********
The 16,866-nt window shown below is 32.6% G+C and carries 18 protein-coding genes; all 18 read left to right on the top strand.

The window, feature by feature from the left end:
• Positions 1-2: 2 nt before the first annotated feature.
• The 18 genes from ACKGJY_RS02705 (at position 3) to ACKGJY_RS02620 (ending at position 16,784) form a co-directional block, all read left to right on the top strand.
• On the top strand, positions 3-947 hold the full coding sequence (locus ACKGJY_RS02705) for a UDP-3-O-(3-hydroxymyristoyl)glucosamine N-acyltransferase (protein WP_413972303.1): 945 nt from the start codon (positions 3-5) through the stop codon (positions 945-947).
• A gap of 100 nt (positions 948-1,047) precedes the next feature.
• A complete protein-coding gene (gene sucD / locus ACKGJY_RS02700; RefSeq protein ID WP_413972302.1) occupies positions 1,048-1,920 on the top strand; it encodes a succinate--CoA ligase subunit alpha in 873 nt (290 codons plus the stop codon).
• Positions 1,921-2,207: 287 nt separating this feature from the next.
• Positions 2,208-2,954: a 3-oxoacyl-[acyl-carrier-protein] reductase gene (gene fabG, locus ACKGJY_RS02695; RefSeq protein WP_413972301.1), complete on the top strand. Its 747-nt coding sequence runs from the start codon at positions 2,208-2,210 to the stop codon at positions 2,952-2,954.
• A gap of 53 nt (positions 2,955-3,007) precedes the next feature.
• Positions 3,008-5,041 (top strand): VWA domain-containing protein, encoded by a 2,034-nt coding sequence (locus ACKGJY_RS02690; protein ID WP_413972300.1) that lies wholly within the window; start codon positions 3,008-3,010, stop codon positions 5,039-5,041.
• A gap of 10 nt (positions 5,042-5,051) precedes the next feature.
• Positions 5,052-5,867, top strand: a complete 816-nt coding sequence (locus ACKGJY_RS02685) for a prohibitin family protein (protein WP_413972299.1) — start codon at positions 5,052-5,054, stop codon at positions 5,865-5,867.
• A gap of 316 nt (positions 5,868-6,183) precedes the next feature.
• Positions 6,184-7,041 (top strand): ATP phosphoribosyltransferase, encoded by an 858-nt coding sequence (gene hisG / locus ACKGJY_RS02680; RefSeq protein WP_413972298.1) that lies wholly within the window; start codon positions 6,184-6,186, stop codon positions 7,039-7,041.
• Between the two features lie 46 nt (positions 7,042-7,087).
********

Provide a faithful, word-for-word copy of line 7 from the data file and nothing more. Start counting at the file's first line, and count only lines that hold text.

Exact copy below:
• A complete protein-coding gene (gene sucD / locus ACKGJY_RS02700; RefSeq protein ID WP_413972302.1) occupies positions 1,048-1,920 on the top strand; it encodes a succinate--CoA ligase subunit alpha in 873 nt (290 codons plus the stop codon).